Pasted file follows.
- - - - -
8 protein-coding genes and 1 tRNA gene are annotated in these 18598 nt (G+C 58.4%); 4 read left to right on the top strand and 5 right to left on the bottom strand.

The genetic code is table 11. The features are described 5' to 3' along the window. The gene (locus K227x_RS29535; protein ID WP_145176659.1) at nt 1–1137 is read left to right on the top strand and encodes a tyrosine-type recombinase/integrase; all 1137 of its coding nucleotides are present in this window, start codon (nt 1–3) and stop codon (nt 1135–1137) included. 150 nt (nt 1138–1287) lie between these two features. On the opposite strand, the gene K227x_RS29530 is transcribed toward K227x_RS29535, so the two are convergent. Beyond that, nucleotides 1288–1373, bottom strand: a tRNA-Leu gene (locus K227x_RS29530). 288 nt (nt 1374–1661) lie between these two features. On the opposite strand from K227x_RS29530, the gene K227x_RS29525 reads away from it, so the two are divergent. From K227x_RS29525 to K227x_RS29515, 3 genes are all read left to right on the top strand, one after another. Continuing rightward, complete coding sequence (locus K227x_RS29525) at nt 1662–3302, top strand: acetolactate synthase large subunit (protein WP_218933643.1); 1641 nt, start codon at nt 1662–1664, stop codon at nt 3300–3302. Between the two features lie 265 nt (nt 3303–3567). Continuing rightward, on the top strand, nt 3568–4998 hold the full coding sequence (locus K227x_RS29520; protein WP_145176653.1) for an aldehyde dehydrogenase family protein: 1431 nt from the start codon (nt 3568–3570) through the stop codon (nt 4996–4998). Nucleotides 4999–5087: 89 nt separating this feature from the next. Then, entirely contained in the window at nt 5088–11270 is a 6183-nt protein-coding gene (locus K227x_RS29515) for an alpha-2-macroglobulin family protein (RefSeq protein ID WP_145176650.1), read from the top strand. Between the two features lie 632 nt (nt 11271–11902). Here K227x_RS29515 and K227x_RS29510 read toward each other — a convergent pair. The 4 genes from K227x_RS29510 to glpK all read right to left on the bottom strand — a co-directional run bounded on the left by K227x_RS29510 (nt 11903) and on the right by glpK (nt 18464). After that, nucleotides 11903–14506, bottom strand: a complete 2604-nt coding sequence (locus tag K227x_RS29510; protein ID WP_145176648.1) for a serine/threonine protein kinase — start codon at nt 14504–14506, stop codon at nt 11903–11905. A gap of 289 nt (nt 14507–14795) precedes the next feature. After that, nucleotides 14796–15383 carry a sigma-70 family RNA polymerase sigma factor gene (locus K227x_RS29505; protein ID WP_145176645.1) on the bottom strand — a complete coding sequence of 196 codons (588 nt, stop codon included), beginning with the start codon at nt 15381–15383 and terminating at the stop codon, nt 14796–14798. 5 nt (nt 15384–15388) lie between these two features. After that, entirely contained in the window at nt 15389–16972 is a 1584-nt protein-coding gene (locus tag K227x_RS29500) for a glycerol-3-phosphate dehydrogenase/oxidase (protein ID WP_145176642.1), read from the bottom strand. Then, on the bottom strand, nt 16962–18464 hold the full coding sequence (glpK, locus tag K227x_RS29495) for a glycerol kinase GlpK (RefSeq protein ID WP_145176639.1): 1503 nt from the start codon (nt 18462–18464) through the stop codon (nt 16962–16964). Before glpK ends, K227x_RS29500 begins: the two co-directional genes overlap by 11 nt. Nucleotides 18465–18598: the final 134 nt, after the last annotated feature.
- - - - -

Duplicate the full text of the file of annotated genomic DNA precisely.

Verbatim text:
8 protein-coding genes and 1 tRNA gene are annotated in these 18598 nt (G+C 58.4%); 4 read left to right on the top strand and 5 right to left on the bottom strand.

The genetic code is table 11. The features are described 5' to 3' along the window. The gene (locus K227x_RS29535; protein ID WP_145176659.1) at nt 1–1137 is read left to right on the top strand and encodes a tyrosine-type recombinase/integrase; all 1137 of its coding nucleotides are present in this window, start codon (nt 1–3) and stop codon (nt 1135–1137) included. 150 nt (nt 1138–1287) lie between these two features. On the opposite strand, the gene K227x_RS29530 is transcribed toward K227x_RS29535, so the two are convergent. Beyond that, nucleotides 1288–1373, bottom strand: a tRNA-Leu gene (locus K227x_RS29530). 288 nt (nt 1374–1661) lie between these two features. On the opposite strand from K227x_RS29530, the gene K227x_RS29525 reads away from it, so the two are divergent. From K227x_RS29525 to K227x_RS29515, 3 genes are all read left to right on the top strand, one after another. Continuing rightward, complete coding sequence (locus K227x_RS29525) at nt 1662–3302, top strand: acetolactate synthase large subunit (protein WP_218933643.1); 1641 nt, start codon at nt 1662–1664, stop codon at nt 3300–3302. Between the two features lie 265 nt (nt 3303–3567). Continuing rightward, on the top strand, nt 3568–4998 hold the full coding sequence (locus K227x_RS29520; protein WP_145176653.1) for an aldehyde dehydrogenase family protein: 1431 nt from the start codon (nt 3568–3570) through the stop codon (nt 4996–4998). Nucleotides 4999–5087: 89 nt separating this feature from the next. Then, entirely contained in the window at nt 5088–11270 is a 6183-nt protein-coding gene (locus K227x_RS29515) for an alpha-2-macroglobulin family protein (RefSeq protein ID WP_145176650.1), read from the top strand. Between the two features lie 632 nt (nt 11271–11902). Here K227x_RS29515 and K227x_RS29510 read toward each other — a convergent pair. The 4 genes from K227x_RS29510 to glpK all read right to left on the bottom strand — a co-directional run bounded on the left by K227x_RS29510 (nt 11903) and on the right by glpK (nt 18464). After that, nucleotides 11903–14506, bottom strand: a complete 2604-nt coding sequence (locus tag K227x_RS29510; protein ID WP_145176648.1) for a serine/threonine protein kinase — start codon at nt 14504–14506, stop codon at nt 11903–11905. A gap of 289 nt (nt 14507–14795) precedes the next feature. After that, nucleotides 14796–15383 carry a sigma-70 family RNA polymerase sigma factor gene (locus K227x_RS29505; protein ID WP_145176645.1) on the bottom strand — a complete coding sequence of 196 codons (588 nt, stop codon included), beginning with the start codon at nt 15381–15383 and terminating at the stop codon, nt 14796–14798. 5 nt (nt 15384–15388) lie between these two features. After that, entirely contained in the window at nt 15389–16972 is a 1584-nt protein-coding gene (locus tag K227x_RS29500) for a glycerol-3-phosphate dehydrogenase/oxidase (protein ID WP_145176642.1), read from the bottom strand. Then, on the bottom strand, nt 16962–18464 hold the full coding sequence (glpK, locus tag K227x_RS29495) for a glycerol kinase GlpK (RefSeq protein ID WP_145176639.1): 1503 nt from the start codon (nt 18462–18464) through the stop codon (nt 16962–16964). Before glpK ends, K227x_RS29500 begins: the two co-directional genes overlap by 11 nt. Nucleotides 18465–18598: the final 134 nt, after the last annotated feature.